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July 15th

In the woods I spotted this extremely tiny froghopper, but only because he was struggling to extricate himself from a spider’s web built in ivy climbing up a tree trunk.

150712TG-Bryn Euryn-Adder's Field (10)-Nursery-web spider 1In the meadow, the Nursery-web spider would probably have escaped my notice too if I hadn’t been trying to get closer to a butterfly in the brambles. More used to seeing this species web ‘tents’ on the ground in the grass, I wouldn’t have realised who had built this one if I hadn’t seen her guarding it.

Nursery web spider on brambles

There are some lovely wildflowers in bloom in the meadow amongst the grass, my current favourite are the delicate-looking harebells,

150710tg-Bryn Euryn-flwr-Harebells 1

although I have always been fond of the sunshine yellow Lady’s Bedstraw

150712-46-Bryn Euryn-lady's bedstraw patch

but then there’s the Wild Thyme that is looking spectacular this year where a large patch of it cascades down the limestone rocks.

150710tg-Bryn Euryn-flwr-Wild Thyme 1

There’s a Cat’s Ear plant near that spot too, which nicely demonstrates both the flowers and the seedhead ‘clocks’ simultaneously.

150710tg-Bryn Euryn-flwr-Cat's Ear 1

Hogweed works at another level and is an invaluable food source for a whole host of insects from beetles to butterflies.

150710tg-Bryn Euryn-flwr&vw-hogweed in long grass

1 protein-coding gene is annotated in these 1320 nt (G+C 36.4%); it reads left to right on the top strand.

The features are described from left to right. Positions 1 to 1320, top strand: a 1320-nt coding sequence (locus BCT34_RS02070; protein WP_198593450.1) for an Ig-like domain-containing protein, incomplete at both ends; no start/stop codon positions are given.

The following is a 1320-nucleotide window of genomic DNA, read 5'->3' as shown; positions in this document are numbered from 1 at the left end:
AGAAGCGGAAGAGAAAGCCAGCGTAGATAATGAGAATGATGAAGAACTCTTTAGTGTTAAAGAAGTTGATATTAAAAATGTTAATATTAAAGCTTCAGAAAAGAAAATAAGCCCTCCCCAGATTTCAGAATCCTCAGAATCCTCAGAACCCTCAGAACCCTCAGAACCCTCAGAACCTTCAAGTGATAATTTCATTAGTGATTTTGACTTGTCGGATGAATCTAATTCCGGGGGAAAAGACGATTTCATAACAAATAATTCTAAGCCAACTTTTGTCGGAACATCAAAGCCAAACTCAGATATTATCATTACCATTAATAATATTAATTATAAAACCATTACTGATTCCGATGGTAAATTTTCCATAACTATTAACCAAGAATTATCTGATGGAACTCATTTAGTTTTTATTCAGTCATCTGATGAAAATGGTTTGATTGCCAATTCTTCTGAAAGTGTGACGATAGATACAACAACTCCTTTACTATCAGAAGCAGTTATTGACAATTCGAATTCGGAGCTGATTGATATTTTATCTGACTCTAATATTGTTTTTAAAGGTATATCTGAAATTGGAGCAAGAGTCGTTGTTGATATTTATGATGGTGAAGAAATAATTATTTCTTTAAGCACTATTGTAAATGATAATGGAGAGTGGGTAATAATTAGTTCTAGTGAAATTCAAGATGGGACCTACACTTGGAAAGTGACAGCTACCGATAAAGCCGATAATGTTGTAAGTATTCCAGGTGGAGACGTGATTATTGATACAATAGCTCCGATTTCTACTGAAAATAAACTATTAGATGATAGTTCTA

Some of the insects feasting on the flowers today were Sulphur beetles, including dozens of tiny ‘baby’ ones

A 7-spot ladybird, a so-far un-named brown beetle

There were dozens of Red Soldier Beetles, many in the act of procreation as these beetles always seem to be. There was a little moth there with them, but again I haven’t discovered what it is yet.

150712TG-Bryn Euryn-Crab spider victim trussed up

Whilst photographing a pair of mating Red soldier beetles, I noticed another beetle caught up in spider’s webbing. As I looked closer I spotted the head and front legs of a spider creeping up over the edge of the flower, then she darted out and begin to drag her victim backwards to where she had appeared from. This was a Crab spider, mistress of camouflage and deadly to insects that stray into her path regardless of their size. Cruel, but fascinating and quite a feat as the beetle was as least equal in size to her.

Crab spiders are able to change their body colour to match their background. The process can take a few days, but they can appear white, yellow or green. The  irony of this scene struck me; a beetle life ended in full view of a pair of his kind in the act of procreating the species….

The Crab spider show would take some beating, but my ‘discovery of the day’ was quite definitely a splendid large yellow and black beetle, Strangalia maculata, that surprisingly doesn’t appear to have a common name.

On another flowerhead another spider lurked, this time a small brown one, much enlarged in the photograph.

150710tg-Bryn Euryn-bug-Shield bug 1In the long grass I spotted an insect flying and managed to keep an eye on where it landed, otherwise I would never have found it; a Gorse Shieldbug.

A bright fresh bronzy-coloured forest bug was more easily spotted.

150712TG-Bryn Euryn -bug-Forest bug-Red-legged ShieldbugPentatoma rufipes (1a)

Red-legged shield bug-Pentatoma rufipes

A peek at the oak trees revealed tiny acorns. The ones I photographed belonges to a  Sessile Oak – the acorns sit flat rather than hanging on stems as those of the Pedunculate Oak. Hopefully this will be a better year for them than last year was.

150710tg-Bryn Euryn-tree- Sessile Oak-baby acorns

Rain clouds were gathering – is it really summer?

150712TG-Bryn Euryn-view (3)

Highlighted text for Shieldbugs are links to more details about these insects in my ‘Species Collections’.